- Helping people close to you like friends and family
- Being happy and healthy
Some of those things are linked. If you want to become a world-class, and famous, scientist, you will probably be working on a cause and be financially successful at least in terms of income. You will also be wealthy if you manage that income properly.
No matter what form of success you want to achieve, you are partly reliant on other people.
No matter how hard or smart you work in business or even as a charity, you are reliant on the market to buy your goods.
You might feel like your goods or services solve a problem, but the market might not agree.
You could also have two charities, or businesses, who are trying to solve the same problem and are equally good, but one is marketed better.
That isn’t to mention that life, and the market, isn’t always fair.
Let me give you a simple example.
The three best people in terms of Chinese language skills (non-natives I mean) in my network are:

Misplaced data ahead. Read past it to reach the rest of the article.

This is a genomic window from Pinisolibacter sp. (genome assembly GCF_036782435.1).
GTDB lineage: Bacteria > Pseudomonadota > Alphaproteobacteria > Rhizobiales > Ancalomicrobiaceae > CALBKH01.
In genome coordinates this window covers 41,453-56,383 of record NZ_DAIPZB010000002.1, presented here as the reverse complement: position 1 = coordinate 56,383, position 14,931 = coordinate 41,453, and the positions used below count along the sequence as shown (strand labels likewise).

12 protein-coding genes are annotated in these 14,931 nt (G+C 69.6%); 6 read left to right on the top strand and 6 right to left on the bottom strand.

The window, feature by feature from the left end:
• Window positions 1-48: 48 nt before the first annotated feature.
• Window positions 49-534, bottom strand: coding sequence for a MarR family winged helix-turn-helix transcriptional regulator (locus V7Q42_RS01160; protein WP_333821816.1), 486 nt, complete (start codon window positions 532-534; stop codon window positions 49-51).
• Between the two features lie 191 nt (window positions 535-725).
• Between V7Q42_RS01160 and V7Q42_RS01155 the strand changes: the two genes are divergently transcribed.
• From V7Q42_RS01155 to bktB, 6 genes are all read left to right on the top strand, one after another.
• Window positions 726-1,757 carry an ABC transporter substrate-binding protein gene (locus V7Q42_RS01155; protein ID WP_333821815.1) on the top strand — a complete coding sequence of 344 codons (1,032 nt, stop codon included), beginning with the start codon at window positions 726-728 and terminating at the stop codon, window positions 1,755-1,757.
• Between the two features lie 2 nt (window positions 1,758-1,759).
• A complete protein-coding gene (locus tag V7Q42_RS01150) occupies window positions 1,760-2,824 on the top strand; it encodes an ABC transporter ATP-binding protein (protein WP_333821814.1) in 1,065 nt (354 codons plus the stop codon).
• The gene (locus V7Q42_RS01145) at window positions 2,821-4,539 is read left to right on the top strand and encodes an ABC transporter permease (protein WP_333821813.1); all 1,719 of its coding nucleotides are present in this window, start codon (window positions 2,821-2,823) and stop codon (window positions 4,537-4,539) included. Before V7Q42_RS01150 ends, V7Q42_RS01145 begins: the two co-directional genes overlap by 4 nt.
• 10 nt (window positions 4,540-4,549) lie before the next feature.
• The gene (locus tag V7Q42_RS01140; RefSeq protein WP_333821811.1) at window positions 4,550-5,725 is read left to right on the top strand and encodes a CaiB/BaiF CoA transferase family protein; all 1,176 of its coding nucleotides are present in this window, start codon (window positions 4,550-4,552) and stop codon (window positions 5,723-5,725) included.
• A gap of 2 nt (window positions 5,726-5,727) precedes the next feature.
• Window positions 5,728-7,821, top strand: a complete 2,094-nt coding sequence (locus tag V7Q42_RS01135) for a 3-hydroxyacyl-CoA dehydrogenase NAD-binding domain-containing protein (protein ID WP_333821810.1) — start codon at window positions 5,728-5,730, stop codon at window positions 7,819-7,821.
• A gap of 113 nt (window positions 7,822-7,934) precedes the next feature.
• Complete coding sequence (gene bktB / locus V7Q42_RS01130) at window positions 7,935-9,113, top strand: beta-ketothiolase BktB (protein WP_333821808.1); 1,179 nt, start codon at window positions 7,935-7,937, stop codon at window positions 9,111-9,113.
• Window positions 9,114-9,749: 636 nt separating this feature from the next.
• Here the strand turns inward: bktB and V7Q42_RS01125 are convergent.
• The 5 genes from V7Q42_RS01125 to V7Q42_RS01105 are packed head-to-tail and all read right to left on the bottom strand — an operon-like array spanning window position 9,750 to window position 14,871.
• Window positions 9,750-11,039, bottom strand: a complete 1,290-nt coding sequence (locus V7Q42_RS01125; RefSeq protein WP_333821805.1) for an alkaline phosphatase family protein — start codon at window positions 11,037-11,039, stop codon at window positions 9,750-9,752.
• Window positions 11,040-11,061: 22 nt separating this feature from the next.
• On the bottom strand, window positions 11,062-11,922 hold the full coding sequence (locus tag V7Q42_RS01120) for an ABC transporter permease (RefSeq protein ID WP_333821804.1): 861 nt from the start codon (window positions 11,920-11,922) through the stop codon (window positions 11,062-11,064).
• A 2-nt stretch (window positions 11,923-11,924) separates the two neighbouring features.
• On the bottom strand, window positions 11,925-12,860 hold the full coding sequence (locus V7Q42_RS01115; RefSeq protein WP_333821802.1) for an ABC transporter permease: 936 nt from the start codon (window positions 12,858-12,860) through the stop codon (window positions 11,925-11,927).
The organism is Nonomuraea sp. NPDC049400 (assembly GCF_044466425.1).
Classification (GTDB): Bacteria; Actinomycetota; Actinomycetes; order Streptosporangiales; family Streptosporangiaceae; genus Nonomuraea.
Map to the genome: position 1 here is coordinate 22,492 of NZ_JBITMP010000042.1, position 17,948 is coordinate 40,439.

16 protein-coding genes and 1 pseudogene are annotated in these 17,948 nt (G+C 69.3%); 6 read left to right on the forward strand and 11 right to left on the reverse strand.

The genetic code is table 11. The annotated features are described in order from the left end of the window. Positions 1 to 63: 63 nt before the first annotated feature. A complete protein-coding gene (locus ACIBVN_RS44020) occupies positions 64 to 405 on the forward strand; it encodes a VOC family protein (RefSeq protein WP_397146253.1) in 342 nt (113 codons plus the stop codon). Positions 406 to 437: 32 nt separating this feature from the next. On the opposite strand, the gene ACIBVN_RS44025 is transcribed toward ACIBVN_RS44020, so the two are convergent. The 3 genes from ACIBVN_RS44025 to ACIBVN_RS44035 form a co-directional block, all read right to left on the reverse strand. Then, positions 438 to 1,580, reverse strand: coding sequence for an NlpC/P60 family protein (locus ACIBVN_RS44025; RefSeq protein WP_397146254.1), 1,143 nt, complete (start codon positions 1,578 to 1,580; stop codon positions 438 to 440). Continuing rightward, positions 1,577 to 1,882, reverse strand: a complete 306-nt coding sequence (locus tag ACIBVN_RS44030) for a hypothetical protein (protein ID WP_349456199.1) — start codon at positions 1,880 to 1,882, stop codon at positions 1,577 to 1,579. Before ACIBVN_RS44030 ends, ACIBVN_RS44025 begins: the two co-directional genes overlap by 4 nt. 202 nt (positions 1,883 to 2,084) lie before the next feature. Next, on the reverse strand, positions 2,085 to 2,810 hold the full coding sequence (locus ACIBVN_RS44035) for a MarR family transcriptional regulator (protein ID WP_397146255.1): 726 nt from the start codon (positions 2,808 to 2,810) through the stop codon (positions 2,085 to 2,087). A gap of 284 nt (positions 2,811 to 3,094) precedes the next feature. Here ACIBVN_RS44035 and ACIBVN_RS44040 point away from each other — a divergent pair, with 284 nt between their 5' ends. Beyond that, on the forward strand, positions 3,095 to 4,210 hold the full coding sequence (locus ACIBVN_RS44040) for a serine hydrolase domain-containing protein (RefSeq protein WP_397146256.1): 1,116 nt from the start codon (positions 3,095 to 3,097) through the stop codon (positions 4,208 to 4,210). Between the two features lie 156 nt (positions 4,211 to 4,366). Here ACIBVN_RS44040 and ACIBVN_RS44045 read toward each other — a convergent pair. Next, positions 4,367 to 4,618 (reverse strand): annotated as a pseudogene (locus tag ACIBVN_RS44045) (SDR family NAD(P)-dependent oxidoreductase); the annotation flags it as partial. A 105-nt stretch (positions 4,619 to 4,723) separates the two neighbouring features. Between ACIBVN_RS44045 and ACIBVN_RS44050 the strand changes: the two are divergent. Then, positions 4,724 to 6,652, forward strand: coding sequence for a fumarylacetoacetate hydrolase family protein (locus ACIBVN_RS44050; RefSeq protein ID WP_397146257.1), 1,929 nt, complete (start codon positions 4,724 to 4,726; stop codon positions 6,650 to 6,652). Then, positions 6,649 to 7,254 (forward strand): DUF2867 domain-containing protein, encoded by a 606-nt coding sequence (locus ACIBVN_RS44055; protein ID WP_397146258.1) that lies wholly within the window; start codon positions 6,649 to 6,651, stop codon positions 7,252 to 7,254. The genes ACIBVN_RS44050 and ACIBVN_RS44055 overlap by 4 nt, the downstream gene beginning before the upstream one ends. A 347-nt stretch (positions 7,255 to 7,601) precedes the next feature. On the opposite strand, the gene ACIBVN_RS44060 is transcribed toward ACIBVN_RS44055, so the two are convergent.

- One man whose parents came from China
- Another who lived in China from age 18 and speaks very good Chinese
- Another guy who learned Chinese in America from 18, and also can read traditional and simplified Chinese to a high-enough level where he can read scientific books
The third person is clearly more impressive. He doesn’t have any Chinese roots.
He didn’t live in China until his 30s. He doesn’t just speak everyday Chinese fluently, he can read the traditional characters to a higher-level than the average Chinese person outside of Hong Kong, who no longer study them as much as before.
He can read books in philosophy and science in both, interconnected, written languages.